This Muppets article was written by Oliver Hope, a GIGsoup contributor
A Christmas Carol is a joyous and festive outing for Jim Henson’s band of merry puppets. The film itself is a rather splendid adaptation of the Charles Dickens classic. Originally written in 1843, A Christmas Carol depicts the struggles of Ebenezer Scrooge and his coming to terms with the spirit of giving during the Christmas period. Michael Caine depicts Mr Scrooge splendidly throughout but the main drawing point of the movie is the fantastic soundtrack. A Christmas Carol was created as a means of celebrating Jim Henson, who had unfortunately passed away two years previous to the film’s release.
The film’s score was comprised by Miles Goodman, who had previously scored films such as Little Shop of Horrors and Teen Wold. The songs were written by Paul Williams, also known for his contribution to titles like Bugsy Malone and The Muppet Movie.
The soundtrack itself contains eighteen tracks, all of which are performed by either The Muppets themselves or Michael Caine. The reason for the albums creation was due to the fact the film was shot as a musical rather than a serious drama. The Muppets had always prided themselves on their musical prowess, the original television show contained skits and musical numbers which are still remembered to this day. Their original big screen outing, where Paul Williams provided the music once again, was a major success. The musical element of the films won over the audience massively and left them clambering for more.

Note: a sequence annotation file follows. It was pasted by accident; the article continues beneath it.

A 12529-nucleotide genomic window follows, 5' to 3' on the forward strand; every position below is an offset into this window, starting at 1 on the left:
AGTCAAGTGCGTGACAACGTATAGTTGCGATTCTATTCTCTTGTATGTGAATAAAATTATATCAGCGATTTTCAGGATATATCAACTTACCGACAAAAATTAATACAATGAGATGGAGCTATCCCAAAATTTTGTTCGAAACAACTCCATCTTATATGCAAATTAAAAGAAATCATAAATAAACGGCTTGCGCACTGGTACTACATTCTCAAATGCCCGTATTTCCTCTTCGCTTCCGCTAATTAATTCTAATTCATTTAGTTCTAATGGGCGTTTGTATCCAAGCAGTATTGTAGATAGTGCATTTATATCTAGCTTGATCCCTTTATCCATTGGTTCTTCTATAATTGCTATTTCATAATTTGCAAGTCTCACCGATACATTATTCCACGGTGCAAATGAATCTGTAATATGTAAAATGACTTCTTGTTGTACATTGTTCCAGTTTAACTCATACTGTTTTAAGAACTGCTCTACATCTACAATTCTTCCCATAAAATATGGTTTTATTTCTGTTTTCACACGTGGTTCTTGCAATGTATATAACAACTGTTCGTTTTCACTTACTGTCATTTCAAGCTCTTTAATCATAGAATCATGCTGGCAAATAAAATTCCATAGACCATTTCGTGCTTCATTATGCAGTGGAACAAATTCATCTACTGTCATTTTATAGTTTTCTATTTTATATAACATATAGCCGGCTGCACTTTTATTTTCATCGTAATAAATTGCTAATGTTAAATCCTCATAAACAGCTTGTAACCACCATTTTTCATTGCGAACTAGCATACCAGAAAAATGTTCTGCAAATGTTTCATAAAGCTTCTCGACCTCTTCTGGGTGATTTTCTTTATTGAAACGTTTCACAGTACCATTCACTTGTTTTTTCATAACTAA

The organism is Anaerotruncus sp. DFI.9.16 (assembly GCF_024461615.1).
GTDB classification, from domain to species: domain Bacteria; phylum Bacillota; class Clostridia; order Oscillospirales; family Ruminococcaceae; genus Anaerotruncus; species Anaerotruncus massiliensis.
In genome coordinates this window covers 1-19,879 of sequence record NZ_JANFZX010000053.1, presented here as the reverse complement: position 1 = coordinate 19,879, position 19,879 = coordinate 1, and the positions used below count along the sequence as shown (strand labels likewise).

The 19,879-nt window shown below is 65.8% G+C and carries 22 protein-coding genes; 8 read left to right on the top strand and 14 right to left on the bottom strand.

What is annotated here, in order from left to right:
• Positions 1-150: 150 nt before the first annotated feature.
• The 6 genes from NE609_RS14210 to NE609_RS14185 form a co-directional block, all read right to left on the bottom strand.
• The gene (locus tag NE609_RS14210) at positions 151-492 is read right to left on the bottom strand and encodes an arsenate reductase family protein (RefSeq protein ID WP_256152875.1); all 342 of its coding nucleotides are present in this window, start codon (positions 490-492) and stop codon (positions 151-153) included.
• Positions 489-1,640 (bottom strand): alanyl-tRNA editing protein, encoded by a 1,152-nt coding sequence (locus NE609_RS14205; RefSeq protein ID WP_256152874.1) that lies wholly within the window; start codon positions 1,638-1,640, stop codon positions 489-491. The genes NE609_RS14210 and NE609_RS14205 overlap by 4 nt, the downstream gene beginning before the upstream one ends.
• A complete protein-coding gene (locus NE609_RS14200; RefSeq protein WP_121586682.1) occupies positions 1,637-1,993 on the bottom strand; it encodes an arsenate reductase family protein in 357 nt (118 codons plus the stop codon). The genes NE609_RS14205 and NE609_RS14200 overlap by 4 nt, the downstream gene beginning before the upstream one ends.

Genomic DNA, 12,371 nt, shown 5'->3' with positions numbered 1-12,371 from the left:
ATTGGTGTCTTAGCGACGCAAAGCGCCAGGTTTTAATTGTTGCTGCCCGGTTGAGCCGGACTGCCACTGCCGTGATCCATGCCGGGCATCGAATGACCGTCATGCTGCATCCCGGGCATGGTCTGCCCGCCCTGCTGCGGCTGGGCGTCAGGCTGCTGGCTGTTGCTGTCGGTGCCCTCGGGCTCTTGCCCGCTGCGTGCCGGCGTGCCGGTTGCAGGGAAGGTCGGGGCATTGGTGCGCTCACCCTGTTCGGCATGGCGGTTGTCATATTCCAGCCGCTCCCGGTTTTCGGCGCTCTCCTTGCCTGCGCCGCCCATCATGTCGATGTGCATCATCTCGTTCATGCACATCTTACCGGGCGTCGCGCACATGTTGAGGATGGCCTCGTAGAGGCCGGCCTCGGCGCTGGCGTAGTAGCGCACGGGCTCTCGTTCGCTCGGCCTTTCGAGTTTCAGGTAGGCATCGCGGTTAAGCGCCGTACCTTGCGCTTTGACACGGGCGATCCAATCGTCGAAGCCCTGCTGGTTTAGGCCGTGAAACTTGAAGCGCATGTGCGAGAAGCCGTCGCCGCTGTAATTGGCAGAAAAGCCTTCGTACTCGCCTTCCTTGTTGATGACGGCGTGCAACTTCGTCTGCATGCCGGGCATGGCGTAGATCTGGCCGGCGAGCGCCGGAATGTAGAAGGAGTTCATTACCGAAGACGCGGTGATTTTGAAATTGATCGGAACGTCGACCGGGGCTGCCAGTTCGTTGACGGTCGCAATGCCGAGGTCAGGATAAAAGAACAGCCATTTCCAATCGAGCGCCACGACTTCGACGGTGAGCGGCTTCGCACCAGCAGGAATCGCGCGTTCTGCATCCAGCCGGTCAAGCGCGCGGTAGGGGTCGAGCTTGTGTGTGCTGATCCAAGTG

A Christmas Carol does notably contain less songs then the usual Muppets film would produce. There certainly was more of a focus on the acting abilities of Caine and his interaction with the Muppets characters for progression of the storyline, rather than a reliance on music to build up the story. Not that this takes away from the music.
The score is fantastic and adapts to the atmosphere of the film well. Never does it seem like there is a song present for no apparent reason, they are placed as a means of allowing the film to flow smoothly. You never feel like the music is forced on you, which can sometimes be the case with musicals.
Williams and Goodman’s combined effort creates a lovely, enjoyable soundtrack that forms a perfect partnership when placed alongside the film and their beloved puppet stars.